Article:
Learning some of golf’s
greatest lessons from one of
its worst players
Light / Dark
Editor’s note: This is an excerpt from Tom Coyne’s book A Course Called Scotland.
My name in Scottish Gaelic is Tòmas or Tam, and it means twin. I don’t have a twin, nor did I hear much Gaelic at all in Scotland (supposedly it was still spoken in the Outer Hebrides, where I was headed at trip’s end, but the Scots’ erstwhile language was known by only 1 percent of the population). Plenty of Toms had left their mark on golf—few golfers are more popular in the British Isles than Tom Watson, and the Morrises elevate the Tom brand for sure. It was a fair golf name as far as forenames went, but there were some first names that just sounded like 6 under.
You can’t be called Bubba and hack. Bob, Joe, Frank—they might all cheer for net bogeys, but I never met a Chandler who couldn’t play (I’ve met only one, but he can). Bradley—he probably stripes it, and Alan is a stick; he takes money off Al every time out. Jimbo and Jimmy mash it, while Jim plays in cargo shorts. And then there was Garth. Garth golfed his ball. Garth was a country-club rat who played on scholarship at a Christian college down South and had a cushy sales gig at his dad’s insurance outfit waiting for him, where his job would be to dazzle clients on the golf course and sip transfusions full-time.
I had never actually met a Garth, not until the winter before I left for Scotland and learned that, just as I couldn’t judge the Scots’ playing abilities by swings that sometimes looked like an angry janitor mopping the cafeteria, I shouldn’t judge a player by their moniker. This Garth was not a born linksman. He had the name, the carefully parted hair of a corporate hustler, the starched Brooks Brothers shirts, and the Ivy League education. But he was also raised in Altoona, Pennsylvania, in that red center of my home state where schools closed for the opening of deer season and a trip to Sheetz was reason enough to iron the Dale Earnhardt T-shirt. He was thirty-four but had taken up golf only the previous year after marrying into a golf-mad, mainline Philadelphia family, and was now scrambling to catch up to their handicaps and win himself a spot in the Thanksgiving foursome.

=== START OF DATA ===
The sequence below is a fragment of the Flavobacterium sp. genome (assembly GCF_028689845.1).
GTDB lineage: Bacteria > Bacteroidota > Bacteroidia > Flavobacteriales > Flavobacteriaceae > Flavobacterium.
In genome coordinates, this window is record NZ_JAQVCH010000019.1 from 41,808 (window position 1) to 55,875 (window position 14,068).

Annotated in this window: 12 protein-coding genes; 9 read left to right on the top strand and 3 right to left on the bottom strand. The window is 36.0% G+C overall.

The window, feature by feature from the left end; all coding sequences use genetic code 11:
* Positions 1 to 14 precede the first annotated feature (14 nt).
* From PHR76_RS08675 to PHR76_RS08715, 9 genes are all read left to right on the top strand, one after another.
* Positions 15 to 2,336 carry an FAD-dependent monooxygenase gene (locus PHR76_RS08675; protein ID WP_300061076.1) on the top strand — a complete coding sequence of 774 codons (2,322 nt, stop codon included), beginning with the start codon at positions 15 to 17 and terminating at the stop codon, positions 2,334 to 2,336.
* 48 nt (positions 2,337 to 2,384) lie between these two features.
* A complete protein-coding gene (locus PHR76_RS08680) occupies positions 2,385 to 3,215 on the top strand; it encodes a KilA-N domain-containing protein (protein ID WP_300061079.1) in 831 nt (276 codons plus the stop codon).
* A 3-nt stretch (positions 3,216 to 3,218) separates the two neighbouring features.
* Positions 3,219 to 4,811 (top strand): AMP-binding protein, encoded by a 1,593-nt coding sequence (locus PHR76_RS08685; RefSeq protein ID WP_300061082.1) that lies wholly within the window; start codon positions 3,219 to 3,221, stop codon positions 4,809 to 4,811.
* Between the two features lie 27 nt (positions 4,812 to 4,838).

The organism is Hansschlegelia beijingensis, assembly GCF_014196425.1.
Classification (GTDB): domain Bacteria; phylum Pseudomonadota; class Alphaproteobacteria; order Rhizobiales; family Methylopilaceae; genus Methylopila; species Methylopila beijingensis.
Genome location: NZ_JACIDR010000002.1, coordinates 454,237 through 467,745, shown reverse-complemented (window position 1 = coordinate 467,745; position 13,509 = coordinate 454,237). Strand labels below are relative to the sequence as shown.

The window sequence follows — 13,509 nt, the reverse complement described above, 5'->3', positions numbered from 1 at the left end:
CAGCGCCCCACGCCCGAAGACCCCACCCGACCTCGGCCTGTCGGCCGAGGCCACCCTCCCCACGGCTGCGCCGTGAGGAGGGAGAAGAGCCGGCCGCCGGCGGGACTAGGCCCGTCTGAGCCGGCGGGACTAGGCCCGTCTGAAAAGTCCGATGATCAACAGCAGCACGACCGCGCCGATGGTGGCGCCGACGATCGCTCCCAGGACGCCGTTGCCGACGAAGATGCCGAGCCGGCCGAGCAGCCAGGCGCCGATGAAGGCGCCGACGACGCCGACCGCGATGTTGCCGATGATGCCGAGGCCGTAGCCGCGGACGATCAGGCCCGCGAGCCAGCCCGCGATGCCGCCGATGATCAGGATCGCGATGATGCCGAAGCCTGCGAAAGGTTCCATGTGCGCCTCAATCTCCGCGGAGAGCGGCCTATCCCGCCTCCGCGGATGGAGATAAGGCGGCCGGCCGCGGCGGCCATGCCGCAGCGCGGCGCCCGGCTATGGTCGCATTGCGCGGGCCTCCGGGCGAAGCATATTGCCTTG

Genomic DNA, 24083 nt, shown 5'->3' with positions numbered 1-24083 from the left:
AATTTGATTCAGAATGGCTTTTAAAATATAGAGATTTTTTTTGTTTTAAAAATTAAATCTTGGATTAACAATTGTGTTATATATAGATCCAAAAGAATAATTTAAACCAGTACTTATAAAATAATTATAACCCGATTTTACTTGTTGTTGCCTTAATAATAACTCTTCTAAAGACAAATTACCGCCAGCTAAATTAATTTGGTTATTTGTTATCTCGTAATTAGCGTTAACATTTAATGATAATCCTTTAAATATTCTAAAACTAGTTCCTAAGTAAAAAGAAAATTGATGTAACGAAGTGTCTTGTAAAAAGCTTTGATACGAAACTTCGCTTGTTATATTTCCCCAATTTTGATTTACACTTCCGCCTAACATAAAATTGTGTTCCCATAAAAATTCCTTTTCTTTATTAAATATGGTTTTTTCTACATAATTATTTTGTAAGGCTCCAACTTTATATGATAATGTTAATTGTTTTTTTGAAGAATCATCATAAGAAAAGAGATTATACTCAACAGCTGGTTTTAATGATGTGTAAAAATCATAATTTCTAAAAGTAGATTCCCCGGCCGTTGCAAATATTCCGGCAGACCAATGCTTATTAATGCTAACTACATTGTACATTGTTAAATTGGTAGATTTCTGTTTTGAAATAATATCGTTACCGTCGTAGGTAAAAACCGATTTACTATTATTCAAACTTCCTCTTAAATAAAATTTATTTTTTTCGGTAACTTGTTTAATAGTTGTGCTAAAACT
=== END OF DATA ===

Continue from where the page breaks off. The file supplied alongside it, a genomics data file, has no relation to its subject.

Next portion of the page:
When I threw out a Facebook invitation to friends to join me for a few rounds in Scotland, I was shocked when Garth came back as one of the instant commits. His local handicap was 38.4, and he had just recently achieved his goal of making his posted scores actually count, shaving a few strokes off the default max of 40. We met over coffee to discuss the trip at hand. I needed to make sure Garth knew what he was signing up for in links golf, in wooly-hat golf, in buying-more-balls-at-the-turn golf. And he was in, without a breath of hesitation. He had a line on a gross of golf balls through DrMulligans.com and was eager for the test, as long as, he explained, I didn’t mind playing with a beginner. He knew my golf had earnest ambitions and didn’t want his learning curve to interfere.
Any golfer who busted his ass to shrink his handicap from 40 to 38.6, who counted every single stroke with an almost agonizing veracity, who was ready to take a winter’s worth of lessons and wanted so badly to be a golfer without cutting a single corner or taking a single putt, was as worthy a partner as I could find. I assured him he would be doing me a great favor in making the trip to come find me up in Aberdeen, but I didn’t tell him that it would be a treat to see a links course through the eyes of someone who had never imagined one, and to again see the game from the perspective of someone who was still courting it.